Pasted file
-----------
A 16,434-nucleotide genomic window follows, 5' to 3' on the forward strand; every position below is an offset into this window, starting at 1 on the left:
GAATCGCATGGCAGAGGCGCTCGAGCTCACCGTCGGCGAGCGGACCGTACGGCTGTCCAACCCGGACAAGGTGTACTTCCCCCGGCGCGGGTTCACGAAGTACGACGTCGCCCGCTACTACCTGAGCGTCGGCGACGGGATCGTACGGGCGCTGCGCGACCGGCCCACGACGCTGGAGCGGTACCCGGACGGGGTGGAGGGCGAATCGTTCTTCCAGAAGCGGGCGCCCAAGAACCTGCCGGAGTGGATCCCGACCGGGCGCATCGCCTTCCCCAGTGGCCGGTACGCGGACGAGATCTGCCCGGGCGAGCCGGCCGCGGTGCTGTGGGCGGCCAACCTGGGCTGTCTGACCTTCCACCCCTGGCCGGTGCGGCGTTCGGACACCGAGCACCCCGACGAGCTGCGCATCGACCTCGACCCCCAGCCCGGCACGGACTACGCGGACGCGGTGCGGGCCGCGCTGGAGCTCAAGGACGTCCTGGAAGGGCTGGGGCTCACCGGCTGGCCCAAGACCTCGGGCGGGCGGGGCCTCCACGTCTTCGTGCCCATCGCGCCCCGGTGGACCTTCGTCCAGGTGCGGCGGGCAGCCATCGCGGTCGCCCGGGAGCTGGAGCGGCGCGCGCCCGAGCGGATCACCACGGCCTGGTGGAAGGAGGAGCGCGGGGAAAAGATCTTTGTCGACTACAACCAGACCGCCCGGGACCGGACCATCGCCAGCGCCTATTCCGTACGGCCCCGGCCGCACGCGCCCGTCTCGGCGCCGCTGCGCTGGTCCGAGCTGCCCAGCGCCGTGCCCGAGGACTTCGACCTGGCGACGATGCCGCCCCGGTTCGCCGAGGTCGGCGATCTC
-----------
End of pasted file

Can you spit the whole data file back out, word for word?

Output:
A 16,434-nucleotide genomic window follows, 5' to 3' on the forward strand; every position below is an offset into this window, starting at 1 on the left:
GAATCGCATGGCAGAGGCGCTCGAGCTCACCGTCGGCGAGCGGACCGTACGGCTGTCCAACCCGGACAAGGTGTACTTCCCCCGGCGCGGGTTCACGAAGTACGACGTCGCCCGCTACTACCTGAGCGTCGGCGACGGGATCGTACGGGCGCTGCGCGACCGGCCCACGACGCTGGAGCGGTACCCGGACGGGGTGGAGGGCGAATCGTTCTTCCAGAAGCGGGCGCCCAAGAACCTGCCGGAGTGGATCCCGACCGGGCGCATCGCCTTCCCCAGTGGCCGGTACGCGGACGAGATCTGCCCGGGCGAGCCGGCCGCGGTGCTGTGGGCGGCCAACCTGGGCTGTCTGACCTTCCACCCCTGGCCGGTGCGGCGTTCGGACACCGAGCACCCCGACGAGCTGCGCATCGACCTCGACCCCCAGCCCGGCACGGACTACGCGGACGCGGTGCGGGCCGCGCTGGAGCTCAAGGACGTCCTGGAAGGGCTGGGGCTCACCGGCTGGCCCAAGACCTCGGGCGGGCGGGGCCTCCACGTCTTCGTGCCCATCGCGCCCCGGTGGACCTTCGTCCAGGTGCGGCGGGCAGCCATCGCGGTCGCCCGGGAGCTGGAGCGGCGCGCGCCCGAGCGGATCACCACGGCCTGGTGGAAGGAGGAGCGCGGGGAAAAGATCTTTGTCGACTACAACCAGACCGCCCGGGACCGGACCATCGCCAGCGCCTATTCCGTACGGCCCCGGCCGCACGCGCCCGTCTCGGCGCCGCTGCGCTGGTCCGAGCTGCCCAGCGCCGTGCCCGAGGACTTCGACCTGGCGACGATGCCGCCCCGGTTCGCCGAGGTCGGCGATCTC